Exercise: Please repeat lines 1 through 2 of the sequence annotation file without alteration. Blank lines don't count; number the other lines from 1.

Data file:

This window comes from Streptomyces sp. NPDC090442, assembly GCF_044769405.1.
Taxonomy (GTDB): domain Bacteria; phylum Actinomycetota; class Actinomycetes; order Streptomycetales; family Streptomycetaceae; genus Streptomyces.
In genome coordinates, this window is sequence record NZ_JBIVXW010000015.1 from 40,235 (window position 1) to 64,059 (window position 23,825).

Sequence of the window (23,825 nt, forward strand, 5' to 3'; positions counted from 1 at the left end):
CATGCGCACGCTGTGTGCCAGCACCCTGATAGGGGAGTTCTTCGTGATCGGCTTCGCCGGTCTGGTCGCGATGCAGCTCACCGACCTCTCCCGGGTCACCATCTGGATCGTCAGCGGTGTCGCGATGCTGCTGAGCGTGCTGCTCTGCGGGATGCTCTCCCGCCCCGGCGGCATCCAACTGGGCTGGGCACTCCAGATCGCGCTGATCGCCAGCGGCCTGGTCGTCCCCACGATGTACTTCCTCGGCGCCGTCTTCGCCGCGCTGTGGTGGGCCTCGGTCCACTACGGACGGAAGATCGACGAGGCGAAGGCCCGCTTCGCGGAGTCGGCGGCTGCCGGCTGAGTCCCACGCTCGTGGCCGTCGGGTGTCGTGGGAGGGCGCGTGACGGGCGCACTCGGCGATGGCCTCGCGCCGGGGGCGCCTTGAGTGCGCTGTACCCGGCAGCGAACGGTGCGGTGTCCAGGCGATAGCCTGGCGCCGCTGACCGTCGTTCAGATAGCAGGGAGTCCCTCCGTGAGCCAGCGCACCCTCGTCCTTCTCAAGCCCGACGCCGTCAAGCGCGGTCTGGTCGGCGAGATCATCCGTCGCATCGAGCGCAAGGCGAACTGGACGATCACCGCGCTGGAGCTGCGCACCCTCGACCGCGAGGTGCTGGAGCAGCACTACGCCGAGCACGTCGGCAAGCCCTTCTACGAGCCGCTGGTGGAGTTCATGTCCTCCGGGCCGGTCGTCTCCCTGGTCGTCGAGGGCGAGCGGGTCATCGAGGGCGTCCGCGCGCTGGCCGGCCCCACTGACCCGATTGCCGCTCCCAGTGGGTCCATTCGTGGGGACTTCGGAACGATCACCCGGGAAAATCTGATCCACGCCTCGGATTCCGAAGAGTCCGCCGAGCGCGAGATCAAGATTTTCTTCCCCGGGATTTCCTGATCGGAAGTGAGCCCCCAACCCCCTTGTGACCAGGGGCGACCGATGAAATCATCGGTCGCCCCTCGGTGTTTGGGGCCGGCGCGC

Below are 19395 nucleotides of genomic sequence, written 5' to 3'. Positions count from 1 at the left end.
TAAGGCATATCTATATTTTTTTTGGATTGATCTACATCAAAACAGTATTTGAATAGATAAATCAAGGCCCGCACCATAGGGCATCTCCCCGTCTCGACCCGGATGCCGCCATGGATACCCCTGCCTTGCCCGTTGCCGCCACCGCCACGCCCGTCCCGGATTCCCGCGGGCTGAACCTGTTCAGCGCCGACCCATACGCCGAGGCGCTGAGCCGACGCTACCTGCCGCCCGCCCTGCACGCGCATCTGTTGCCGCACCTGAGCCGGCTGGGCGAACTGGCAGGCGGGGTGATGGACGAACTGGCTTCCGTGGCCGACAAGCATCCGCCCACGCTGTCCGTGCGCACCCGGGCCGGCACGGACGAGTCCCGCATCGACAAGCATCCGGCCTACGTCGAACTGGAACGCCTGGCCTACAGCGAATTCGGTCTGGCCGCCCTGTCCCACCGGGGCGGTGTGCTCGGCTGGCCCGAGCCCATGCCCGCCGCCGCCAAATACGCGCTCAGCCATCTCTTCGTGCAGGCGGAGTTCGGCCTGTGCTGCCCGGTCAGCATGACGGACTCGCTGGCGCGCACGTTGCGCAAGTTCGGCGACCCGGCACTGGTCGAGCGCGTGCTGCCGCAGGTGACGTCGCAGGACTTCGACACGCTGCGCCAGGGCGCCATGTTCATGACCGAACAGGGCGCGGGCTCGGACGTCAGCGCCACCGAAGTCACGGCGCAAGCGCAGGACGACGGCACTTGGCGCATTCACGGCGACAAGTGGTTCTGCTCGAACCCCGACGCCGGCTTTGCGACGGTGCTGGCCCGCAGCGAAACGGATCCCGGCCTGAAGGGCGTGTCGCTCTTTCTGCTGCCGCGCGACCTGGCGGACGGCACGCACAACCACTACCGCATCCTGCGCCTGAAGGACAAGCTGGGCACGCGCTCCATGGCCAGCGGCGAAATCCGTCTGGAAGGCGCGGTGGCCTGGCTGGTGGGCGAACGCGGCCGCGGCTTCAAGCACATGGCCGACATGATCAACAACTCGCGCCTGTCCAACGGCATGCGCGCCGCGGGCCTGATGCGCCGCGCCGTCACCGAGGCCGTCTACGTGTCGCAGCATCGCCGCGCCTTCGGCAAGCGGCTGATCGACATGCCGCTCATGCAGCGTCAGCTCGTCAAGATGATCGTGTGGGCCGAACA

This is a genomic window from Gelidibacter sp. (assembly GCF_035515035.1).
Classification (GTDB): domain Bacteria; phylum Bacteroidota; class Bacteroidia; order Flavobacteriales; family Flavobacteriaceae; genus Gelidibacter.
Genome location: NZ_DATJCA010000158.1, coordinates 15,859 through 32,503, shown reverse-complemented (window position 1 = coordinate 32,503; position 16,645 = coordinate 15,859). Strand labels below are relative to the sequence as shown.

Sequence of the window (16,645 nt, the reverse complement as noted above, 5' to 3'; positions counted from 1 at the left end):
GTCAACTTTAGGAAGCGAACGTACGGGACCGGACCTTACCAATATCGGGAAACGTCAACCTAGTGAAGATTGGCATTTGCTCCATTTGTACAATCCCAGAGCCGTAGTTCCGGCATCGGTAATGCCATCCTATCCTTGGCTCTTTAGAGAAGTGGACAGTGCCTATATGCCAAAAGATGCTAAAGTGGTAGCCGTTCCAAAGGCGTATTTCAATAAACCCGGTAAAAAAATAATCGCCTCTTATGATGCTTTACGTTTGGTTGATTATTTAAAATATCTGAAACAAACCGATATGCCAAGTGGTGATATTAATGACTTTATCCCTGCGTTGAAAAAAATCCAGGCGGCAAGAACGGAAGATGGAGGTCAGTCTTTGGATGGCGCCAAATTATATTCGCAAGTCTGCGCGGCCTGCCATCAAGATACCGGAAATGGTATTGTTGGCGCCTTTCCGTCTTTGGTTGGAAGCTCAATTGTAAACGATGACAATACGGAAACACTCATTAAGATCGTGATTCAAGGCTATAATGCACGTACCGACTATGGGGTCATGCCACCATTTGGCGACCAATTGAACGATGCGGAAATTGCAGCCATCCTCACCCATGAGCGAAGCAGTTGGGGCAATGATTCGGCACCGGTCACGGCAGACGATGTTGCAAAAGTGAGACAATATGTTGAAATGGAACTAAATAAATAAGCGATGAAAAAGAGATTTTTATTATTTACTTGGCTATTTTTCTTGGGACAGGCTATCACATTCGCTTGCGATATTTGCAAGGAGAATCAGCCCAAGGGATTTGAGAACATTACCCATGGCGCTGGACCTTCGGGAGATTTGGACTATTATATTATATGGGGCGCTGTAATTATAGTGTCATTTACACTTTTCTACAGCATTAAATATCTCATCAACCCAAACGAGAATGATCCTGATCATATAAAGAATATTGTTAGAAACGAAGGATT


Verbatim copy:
This window comes from Streptomyces sp. NPDC090442, assembly GCF_044769405.1.
Taxonomy (GTDB): domain Bacteria; phylum Actinomycetota; class Actinomycetes; order Streptomycetales; family Streptomycetaceae; genus Streptomyces.